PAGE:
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What Are the Different Stages of Economic Growth?

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  • Written By: Karize Uy
  • Edited By: Lauren Fritsky
  • Last Modified Date: 07 August 2014
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According to Walt Whitman Rostow, an American economist who became the National Security Adviser during the Johnson presidential administration, there are five stages of economic growth. They include drive to maturity, traditional society and high mass consumption. The other two are preconditions for take-off and take-off. Rostow developed and wrote about his theory of economic growth in a book entitled “The Stages of Economic Growth: A non-communist manifesto,” and asserted that all societies can be categorized in one of the stages. “Rostow’s Stages of Growth” is only one of the theories regarding economic growth and development, but is one of the most prevalent and influential among many economic theories.

In the first stage of the traditional society, a country or a society usually has a limited perception and usage of technology, what Rostow describes as “pre-Newtonian.” It is also limited in terms of product outputs because technological resources are very restricted, usually resulting in a large dependence on the agricultural industry. Societies in this stage are also usually affected by calamities like famine, plagues, and wars, but this does not necessarily mean political and economic conditions were unstable. Economists may group the early Chinese dynasties and some African tribes still existing today to be under the traditional society.

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Among the many stages of economic growth, the second stage of the preconditions for take-off is most considered the transitional stage where a society tries to embrace change as a means of development. In general, three events usually occur in a society preparing for development, one of which is growth of other industries, usually due to the influence of other societies that are more developed. International trade also increase and the profits from both the booming industry and trade are allocated to the expansion of more industries and businesses. Agriculture may still play an important role as the produce can be a part of the international trade.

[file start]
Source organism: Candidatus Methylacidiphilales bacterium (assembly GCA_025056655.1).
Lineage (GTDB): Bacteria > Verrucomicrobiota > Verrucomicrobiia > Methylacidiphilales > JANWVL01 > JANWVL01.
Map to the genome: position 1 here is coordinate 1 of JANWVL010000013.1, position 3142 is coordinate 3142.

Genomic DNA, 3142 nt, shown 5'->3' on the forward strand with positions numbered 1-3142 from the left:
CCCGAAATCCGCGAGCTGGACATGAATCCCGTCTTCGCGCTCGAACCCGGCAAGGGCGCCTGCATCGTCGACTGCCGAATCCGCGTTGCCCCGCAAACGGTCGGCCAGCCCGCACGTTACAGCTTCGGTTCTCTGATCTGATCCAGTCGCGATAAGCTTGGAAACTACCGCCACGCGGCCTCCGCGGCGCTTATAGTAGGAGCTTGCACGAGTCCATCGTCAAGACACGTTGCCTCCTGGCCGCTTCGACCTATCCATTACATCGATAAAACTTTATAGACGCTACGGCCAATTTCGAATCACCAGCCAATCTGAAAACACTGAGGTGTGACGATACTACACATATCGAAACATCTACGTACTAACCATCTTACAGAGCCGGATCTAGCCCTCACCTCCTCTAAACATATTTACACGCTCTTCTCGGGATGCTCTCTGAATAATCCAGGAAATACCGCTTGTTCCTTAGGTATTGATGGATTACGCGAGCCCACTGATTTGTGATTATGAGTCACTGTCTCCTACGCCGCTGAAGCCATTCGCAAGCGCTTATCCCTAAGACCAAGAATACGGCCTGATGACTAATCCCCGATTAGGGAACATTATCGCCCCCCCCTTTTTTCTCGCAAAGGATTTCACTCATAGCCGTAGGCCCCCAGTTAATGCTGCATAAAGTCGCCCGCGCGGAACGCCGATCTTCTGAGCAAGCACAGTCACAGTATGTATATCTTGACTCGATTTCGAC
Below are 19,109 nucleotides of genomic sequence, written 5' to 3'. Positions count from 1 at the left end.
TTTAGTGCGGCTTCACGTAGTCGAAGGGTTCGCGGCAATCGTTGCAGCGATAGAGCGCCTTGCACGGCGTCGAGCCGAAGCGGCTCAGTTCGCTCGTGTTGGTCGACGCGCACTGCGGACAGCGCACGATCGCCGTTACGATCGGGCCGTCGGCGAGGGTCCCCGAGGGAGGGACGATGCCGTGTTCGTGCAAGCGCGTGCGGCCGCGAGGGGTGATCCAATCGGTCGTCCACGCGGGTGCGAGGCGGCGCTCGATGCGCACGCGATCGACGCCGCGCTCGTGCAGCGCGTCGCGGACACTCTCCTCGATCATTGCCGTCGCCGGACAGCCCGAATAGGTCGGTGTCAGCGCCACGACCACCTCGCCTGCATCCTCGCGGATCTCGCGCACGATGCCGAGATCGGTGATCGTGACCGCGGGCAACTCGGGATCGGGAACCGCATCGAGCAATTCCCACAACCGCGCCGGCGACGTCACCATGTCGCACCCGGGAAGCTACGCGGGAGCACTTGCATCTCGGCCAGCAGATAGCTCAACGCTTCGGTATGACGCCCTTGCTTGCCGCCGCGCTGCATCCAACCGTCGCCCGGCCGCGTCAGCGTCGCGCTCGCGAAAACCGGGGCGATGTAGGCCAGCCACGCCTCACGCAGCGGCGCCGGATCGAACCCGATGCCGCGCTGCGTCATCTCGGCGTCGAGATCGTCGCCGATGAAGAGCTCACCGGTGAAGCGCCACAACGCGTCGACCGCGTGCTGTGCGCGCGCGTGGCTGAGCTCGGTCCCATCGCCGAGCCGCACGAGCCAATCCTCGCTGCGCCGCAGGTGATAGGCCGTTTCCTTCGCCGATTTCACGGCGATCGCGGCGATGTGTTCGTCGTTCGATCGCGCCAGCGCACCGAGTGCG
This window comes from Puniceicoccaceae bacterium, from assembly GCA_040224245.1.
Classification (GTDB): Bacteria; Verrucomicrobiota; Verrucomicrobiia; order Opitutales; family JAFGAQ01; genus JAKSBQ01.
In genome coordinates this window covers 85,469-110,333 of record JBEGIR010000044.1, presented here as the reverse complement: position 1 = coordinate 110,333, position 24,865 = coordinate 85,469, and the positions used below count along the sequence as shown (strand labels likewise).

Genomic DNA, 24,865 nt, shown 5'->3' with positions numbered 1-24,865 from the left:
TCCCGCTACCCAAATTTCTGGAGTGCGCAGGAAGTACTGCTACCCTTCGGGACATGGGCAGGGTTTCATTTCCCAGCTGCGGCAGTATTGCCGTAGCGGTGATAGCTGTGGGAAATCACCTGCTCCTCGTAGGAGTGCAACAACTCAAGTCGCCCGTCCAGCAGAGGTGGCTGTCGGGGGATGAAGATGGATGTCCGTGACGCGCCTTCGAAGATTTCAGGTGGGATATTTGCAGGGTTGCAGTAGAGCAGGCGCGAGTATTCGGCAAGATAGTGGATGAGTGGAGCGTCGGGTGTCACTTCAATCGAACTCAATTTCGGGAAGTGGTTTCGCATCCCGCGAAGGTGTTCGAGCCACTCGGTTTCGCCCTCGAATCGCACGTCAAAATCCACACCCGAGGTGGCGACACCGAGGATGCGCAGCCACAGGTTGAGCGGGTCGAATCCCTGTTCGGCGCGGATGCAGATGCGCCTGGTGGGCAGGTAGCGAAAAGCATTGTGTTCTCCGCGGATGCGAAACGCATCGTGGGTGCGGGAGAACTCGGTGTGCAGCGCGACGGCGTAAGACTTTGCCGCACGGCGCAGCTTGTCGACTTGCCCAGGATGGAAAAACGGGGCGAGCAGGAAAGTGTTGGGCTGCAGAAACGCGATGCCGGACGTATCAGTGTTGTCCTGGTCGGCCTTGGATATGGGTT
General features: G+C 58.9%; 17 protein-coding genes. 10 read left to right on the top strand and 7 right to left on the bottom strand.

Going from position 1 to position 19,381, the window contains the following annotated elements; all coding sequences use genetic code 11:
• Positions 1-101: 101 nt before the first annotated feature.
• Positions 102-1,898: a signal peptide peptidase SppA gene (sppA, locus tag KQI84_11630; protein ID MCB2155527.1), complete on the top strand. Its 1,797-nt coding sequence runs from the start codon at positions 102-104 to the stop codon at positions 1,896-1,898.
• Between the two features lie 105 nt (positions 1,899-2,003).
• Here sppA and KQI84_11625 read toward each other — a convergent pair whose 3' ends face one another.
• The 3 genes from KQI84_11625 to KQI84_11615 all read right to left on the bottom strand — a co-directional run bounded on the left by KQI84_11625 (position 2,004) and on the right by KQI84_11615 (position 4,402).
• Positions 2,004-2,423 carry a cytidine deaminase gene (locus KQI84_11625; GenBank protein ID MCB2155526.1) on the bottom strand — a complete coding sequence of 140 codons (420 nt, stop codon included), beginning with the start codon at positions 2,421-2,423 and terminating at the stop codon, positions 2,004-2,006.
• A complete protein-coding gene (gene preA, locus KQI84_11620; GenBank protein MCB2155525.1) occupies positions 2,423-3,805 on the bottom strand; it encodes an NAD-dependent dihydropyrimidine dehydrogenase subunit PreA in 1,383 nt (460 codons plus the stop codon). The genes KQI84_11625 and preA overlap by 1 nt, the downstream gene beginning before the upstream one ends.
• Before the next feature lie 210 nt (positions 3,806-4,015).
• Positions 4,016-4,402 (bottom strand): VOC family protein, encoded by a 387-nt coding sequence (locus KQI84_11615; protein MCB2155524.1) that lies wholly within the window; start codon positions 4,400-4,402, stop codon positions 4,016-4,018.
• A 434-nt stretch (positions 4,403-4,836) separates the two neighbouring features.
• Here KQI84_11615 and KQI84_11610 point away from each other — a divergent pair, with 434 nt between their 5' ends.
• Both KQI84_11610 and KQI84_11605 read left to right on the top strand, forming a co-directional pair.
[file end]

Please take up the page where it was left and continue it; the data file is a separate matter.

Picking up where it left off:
Once all the opportunities have opened, the society’s economy goes toward the take-off stage, where there is a sudden spike of growth in terms of wealth and resources. In this stage, the traditional form of economy has completely transitioned to become a modern and progressive economy. Rostow describes societies in this stage as having a “self-sustained growth” that will propel them towards the next stages. It may take a long while, sometimes as long as a century, for the society to attain a progressive status quo and reach the highest stages of economic growth. This period of maintenance is the fourth stage, the drive to maturity.

Once the economic condition of the progressive society has been stable for a long period, the society now enters the last stage, the age of high mass consumption. In this stage, the society experiences such technological and industrial progress that it can choose to distribute its resources to other so-called needs, such as social welfare and military strength. A country, however, that has reached the desired higher stages of economic growth cannot guarantee that its economic progress will not digress.

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